The European Central Bank on Thursday said that it would increase the size of its crisis bond-buying programme by €600bn (£504bn, $666bn), significantly expanding its firepower in response to the coronavirus pandemic.
The bank, which chose to leave interest rates unchanged, also said that it would expand the timeframe during which purchases can be made under the programme to the end of June 2021.
The €600bn increase takes the total size of the ECB’s pandemic emergency purchase programme (PEPP) to €1.35tn, meaning that the bank will be able to buy up most of the debt that will be issued by eurozone governments this year to fund their crisis stimulus measures.
“Incoming information confirms that the euro area economy is experiencing an unprecedented contraction. There has been an abrupt drop in economic activity as a result of the coronavirus pandemic and the measures taken to contain it,” Christine Lagarde, the bank’s president, said on Thursday.
“Severe job and income losses and exceptionally elevated uncertainty about the economic outlook have led to a significant fall in consumer spending and investment,” she said.
While noting that some economic data had suggested that the crisis was “bottoming out,” Lagarde said the improvement seen thus far was “tepid.”
The bank lowered its 2022 inflation forecast from 1.5% to 1.3%, suggesting that it does not expect its stimulus measures to push inflation towards its “below, but close to,” 2% target.
In a statement, the bank said it would conduct asset purchases under the PEPP programme “until it judges that the coronavirus crisis phase is over.”
The expansion of the programme was likely driven by the lowering of the ECB’s inflation expectations, but also because the bank has seemingly “taken a conscious decision to get itself ahead of market expectations,” said George Buckley, an economist at Nomura.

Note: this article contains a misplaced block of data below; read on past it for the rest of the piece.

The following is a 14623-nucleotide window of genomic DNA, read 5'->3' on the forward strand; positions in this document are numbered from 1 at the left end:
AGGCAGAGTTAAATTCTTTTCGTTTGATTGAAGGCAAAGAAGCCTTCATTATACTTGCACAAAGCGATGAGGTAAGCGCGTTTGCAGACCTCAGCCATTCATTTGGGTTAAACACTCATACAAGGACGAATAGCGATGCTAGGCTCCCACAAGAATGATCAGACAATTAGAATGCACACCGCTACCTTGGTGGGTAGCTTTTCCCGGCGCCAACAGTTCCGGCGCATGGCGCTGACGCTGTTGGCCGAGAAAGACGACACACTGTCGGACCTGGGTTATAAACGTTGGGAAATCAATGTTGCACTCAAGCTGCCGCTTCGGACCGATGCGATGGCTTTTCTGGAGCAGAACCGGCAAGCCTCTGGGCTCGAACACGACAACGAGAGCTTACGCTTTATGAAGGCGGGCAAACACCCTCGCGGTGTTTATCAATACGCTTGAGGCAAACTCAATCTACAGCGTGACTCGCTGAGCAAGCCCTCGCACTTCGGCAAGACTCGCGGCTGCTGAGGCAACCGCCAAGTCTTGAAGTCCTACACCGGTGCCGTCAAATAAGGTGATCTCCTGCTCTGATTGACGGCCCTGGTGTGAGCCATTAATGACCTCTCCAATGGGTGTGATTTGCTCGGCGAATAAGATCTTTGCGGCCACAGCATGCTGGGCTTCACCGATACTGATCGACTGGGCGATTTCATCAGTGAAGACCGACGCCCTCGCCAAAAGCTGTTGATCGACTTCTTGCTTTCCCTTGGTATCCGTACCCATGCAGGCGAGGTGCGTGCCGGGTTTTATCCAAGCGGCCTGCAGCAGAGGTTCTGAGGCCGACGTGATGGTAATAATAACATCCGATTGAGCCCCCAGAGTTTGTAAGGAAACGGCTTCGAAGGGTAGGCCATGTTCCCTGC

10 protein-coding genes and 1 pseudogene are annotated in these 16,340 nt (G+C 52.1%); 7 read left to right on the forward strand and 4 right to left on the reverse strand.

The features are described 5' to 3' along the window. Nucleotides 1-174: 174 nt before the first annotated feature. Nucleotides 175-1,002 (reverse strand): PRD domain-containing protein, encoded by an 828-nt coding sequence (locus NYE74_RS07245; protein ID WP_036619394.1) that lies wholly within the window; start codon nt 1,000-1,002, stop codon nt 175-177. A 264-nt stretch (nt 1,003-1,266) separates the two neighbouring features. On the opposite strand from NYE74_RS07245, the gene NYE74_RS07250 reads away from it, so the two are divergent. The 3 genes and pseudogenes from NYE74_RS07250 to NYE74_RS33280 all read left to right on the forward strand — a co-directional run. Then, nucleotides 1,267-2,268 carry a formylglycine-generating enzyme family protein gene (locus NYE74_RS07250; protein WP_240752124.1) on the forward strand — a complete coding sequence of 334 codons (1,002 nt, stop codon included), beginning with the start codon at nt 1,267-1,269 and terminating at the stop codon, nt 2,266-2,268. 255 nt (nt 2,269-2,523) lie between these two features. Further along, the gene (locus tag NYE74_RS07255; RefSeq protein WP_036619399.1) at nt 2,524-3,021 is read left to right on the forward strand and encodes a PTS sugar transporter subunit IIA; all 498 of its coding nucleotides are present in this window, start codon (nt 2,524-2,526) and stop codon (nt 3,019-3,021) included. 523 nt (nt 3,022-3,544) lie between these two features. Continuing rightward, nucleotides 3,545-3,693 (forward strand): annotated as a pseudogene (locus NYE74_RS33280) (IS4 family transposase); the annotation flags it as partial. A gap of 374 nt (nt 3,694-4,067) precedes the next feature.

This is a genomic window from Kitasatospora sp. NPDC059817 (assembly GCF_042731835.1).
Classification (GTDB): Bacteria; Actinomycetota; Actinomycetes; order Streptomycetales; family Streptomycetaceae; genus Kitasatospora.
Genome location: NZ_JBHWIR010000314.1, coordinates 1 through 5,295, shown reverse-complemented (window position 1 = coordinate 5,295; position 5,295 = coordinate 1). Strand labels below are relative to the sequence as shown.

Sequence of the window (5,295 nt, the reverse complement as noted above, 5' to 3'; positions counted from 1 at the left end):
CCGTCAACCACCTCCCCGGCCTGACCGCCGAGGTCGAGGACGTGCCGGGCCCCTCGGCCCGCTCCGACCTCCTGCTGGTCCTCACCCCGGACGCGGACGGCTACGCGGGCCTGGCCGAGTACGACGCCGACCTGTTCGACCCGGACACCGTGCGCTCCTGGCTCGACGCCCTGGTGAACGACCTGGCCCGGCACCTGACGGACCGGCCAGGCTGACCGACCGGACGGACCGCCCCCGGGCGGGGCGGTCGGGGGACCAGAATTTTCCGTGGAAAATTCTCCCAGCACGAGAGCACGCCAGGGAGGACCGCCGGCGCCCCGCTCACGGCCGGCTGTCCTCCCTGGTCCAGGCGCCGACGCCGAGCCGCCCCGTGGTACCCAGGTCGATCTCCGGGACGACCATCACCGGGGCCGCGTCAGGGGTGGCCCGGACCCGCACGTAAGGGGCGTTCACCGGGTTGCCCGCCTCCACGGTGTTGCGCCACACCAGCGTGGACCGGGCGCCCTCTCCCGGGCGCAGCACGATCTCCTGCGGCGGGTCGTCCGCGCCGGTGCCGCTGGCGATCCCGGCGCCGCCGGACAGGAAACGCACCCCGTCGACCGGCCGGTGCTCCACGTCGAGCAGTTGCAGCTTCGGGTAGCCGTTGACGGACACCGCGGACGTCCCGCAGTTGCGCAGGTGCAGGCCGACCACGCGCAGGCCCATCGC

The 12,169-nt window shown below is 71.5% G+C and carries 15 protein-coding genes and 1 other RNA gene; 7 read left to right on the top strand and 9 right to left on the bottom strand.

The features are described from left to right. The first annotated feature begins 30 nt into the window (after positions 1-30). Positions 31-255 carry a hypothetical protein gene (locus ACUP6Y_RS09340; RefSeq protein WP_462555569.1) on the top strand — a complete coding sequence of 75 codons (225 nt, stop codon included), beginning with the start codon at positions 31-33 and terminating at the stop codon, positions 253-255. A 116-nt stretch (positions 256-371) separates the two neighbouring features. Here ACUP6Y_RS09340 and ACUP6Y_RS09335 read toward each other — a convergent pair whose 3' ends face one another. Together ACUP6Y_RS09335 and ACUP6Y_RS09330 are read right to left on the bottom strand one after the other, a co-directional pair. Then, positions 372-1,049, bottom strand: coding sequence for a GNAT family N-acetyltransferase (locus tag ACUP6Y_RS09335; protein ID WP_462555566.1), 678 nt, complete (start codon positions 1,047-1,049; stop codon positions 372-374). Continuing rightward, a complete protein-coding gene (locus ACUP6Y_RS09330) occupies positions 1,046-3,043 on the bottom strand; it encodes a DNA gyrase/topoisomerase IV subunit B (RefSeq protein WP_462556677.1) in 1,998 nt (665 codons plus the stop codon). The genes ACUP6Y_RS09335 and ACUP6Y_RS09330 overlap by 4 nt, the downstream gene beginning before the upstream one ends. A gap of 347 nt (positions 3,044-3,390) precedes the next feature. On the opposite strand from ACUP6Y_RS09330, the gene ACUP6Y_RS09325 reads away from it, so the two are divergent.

The crisis bond-buying programme comes in addition to the ECB’s existing asset-purchasing programme, which sees it buy around €20bn in eurozone bonds each month.
The bank said on Thursday that it would run the programme “as long as necessary” to reinforce other aspects of its monetary policy.
In early March, the bank expanded that programme to allow it to make €120bn in additional purchases by the end of 2020.
Less than a week later, amid market anxiety about the bank’s relatively meagre response to the crisis, the bank introduced the €750bn PEPP programme following an emergency meeting of its governing council.
In April, the bank lowered interest rates on a facility that provides cheap loans to eurozone banks and introduced a new facility that it said would provide an effective liquidity backstop to the bloc.
The bank — unlike the Bank of England or US Federal Reserve — is legally prohibited from directly financing the deficits of eurozone governments.
But, as part of its response to the crisis, it has chosen to relax or even abandon several self-imposed constraints on asset purchases, such as a limit on the proportion of bonds it can buy from a particular eurozone country.
Germany, the eurozone’s largest economy, late on Wednesday (3 June) approved a larger-than-expected €130bn fiscal stimulus package, meaning that the bloc’s governments have now unveiled upwards of €1.6tn in crisis response measures.
The ECB has warned that the eurozone’s economy could shrink by as much as 12% this year due to the effects of pandemic, and has called on governments to expand the scope of their fiscal spending.
Largarde said that the ECB’s baseline estimate was that the bloc’s economy would contract by 8.7% this year.
The European Commission last week unveiled a €750bn coronavirus recovery plan, proposing a package that would see it borrow hundreds of billions on bond markets.
If the plan is approved by EU member states, it would mark the first time that the bloc’s 27 countries have signed up to issuing common debt on any sort of scale.